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11 May. 2021 | Comments (0)
Despite still-elevated unemployment rates—and 8.2 million jobseekers waiting to be added to payrolls—labor shortages are back. As large segments of the economy continue to reopen at the same time, labor supply will be constrained, with these shortages likely to remain for the better part of 2021.
Today, the Bureau of Labor Statistics released the results of the March 2021 Job Openings and Labor Turnover Survey. The number of job openings jumped 8 percent in March—and 20 percent over the past three months—to a record high of 8.1 million (chart below). The number of hires is growing much more slowly. The ratio between job openings and hires is a proxy for the average time to fill a job opening in the economy. It is now the highest ever and has been rising sharply in recent months.
The difficulty of filling job openings is also reflected in a survey by the National Federation of Independent Businesses, also released today. Even with unemployment rates still hovering near 6 percent, the share of employers reporting open positions they are unable to fill reached 44 percent in April, a new record (chart below). The recruiting difficulties may partly explain the surprisingly low employment growth in April’s BLS jobs report.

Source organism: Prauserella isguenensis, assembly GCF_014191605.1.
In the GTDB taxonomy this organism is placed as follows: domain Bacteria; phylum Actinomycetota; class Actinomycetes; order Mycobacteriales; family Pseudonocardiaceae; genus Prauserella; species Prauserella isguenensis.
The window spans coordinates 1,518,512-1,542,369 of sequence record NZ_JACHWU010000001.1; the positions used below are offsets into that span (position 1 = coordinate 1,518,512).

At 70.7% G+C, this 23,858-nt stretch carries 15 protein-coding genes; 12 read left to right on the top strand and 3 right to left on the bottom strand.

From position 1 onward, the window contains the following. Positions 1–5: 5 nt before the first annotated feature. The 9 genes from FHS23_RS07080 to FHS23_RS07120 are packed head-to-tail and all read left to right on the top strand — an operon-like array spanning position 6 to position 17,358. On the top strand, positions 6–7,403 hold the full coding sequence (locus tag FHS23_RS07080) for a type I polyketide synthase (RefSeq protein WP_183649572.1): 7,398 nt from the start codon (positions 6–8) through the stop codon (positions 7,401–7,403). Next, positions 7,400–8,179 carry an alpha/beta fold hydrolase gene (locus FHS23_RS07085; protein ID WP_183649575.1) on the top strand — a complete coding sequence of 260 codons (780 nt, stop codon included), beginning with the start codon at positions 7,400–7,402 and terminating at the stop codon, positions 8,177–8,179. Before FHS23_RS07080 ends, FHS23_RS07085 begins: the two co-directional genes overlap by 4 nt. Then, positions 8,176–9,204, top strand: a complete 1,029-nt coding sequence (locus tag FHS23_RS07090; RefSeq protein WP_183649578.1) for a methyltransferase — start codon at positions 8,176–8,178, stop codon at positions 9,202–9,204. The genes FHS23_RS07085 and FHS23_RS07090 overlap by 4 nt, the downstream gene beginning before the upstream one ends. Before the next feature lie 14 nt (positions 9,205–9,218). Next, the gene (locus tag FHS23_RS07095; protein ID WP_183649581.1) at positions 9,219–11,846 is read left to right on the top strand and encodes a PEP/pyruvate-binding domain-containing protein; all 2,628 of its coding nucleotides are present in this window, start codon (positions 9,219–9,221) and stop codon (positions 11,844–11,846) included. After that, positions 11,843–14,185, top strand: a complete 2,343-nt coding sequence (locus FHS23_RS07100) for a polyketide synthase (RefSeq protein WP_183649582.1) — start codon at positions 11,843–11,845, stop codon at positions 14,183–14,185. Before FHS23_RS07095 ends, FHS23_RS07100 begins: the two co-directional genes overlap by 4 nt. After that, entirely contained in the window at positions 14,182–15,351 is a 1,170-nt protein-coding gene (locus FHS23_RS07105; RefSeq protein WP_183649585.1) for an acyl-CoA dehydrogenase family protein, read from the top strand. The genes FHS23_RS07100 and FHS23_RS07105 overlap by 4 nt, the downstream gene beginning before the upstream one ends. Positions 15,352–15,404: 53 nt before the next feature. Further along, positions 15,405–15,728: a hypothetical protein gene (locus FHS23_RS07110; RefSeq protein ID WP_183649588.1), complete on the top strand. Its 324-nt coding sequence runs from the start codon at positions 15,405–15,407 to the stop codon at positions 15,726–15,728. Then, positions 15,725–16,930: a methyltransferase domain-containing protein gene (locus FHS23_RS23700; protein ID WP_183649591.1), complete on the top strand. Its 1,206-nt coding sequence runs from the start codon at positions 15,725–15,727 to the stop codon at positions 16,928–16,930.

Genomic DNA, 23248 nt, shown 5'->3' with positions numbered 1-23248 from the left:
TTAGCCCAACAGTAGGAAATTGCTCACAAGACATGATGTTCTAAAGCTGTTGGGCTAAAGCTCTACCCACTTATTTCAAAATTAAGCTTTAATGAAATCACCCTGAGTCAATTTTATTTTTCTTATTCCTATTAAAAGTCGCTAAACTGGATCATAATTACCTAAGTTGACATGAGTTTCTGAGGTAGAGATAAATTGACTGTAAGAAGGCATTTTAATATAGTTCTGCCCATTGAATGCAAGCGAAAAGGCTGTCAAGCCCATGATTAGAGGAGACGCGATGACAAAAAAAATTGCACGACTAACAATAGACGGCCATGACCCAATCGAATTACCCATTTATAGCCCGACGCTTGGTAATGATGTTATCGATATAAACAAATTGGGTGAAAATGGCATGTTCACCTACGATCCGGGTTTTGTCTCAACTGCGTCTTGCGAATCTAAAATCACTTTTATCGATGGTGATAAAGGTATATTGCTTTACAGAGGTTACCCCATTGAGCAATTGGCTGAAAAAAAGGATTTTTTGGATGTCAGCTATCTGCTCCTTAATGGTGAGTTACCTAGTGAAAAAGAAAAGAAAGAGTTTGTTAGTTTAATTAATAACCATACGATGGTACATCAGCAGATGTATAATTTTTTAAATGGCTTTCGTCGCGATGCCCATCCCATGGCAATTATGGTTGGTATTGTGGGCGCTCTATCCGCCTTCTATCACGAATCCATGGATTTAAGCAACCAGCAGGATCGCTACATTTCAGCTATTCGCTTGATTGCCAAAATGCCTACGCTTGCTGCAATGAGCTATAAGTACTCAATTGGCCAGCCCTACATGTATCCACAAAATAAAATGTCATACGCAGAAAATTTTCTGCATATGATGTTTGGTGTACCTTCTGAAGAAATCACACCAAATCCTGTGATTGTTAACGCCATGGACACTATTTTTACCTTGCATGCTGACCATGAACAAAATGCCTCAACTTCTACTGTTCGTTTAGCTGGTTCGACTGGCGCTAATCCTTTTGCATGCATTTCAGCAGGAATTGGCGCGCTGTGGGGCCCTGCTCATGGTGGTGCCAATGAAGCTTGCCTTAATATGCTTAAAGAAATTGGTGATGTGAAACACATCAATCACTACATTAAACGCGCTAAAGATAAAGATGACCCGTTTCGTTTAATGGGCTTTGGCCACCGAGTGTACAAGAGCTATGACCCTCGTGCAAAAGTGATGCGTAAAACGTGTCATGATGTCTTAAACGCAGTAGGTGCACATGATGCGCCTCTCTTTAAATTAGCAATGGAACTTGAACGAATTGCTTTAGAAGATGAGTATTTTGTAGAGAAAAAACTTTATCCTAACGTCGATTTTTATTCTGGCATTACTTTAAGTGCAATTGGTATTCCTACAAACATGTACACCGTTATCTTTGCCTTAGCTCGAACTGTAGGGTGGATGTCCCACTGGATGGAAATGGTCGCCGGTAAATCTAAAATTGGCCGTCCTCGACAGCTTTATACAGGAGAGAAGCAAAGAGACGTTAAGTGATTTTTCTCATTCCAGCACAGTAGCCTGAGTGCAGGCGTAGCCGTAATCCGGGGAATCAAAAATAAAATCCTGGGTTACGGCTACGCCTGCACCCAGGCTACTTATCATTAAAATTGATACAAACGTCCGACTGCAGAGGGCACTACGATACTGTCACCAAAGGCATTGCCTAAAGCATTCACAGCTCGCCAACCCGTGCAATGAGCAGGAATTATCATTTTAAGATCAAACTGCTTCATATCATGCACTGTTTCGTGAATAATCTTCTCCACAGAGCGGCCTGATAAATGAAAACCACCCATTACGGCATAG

The increase in job openings was especially visible in industries that rely more on blue-collar and manual services workers (chart below). In particular, the leisure and hospitality sector (restaurants, hotels, entertainment, etc.) experienced the fastest growth in job openings as employers in these industries were able to increase activity as the economy opens up.
Recruiting and retention difficulties are more pronounced in blue-collar and manual services jobs. While demand for these workers is rapidly growing, labor supply is constrained, because these workers face high infection risk and elevated unemployment benefits are an especially attractive option for workers with relatively low wages. In the leisure and hospitality sector, where most workers are women, the childcare crisis is another obstacle limiting the supply of workers.
Companies are reacting to labor shortages by raising wages, especially in the leisure and hospitality sector. Average hourly earnings of non-supervisory employees in leisure and hospitality increased by six percent in the past three months, dwarfing any other period in recent decades (chart below).
Some causes of the current labor shortages, including high unemployment benefits, fear of infection, and the childcare crisis, are largely temporary. So, labor shortages will probably ease as most people get vaccinated, children return to in-person schooling in the fall, and generous unemployment benefits expire in September. But a tight labor market may reappear as soon as late 2022. Massive job growth in 2021 will significantly lower the unemployment rate and tighten the labor market. And for the first time in US history, the working-age population is shrinking as many baby boomers are reaching retirement age. This will create increased demand and job opportunities for younger job seekers which would further lower the unemployment rate.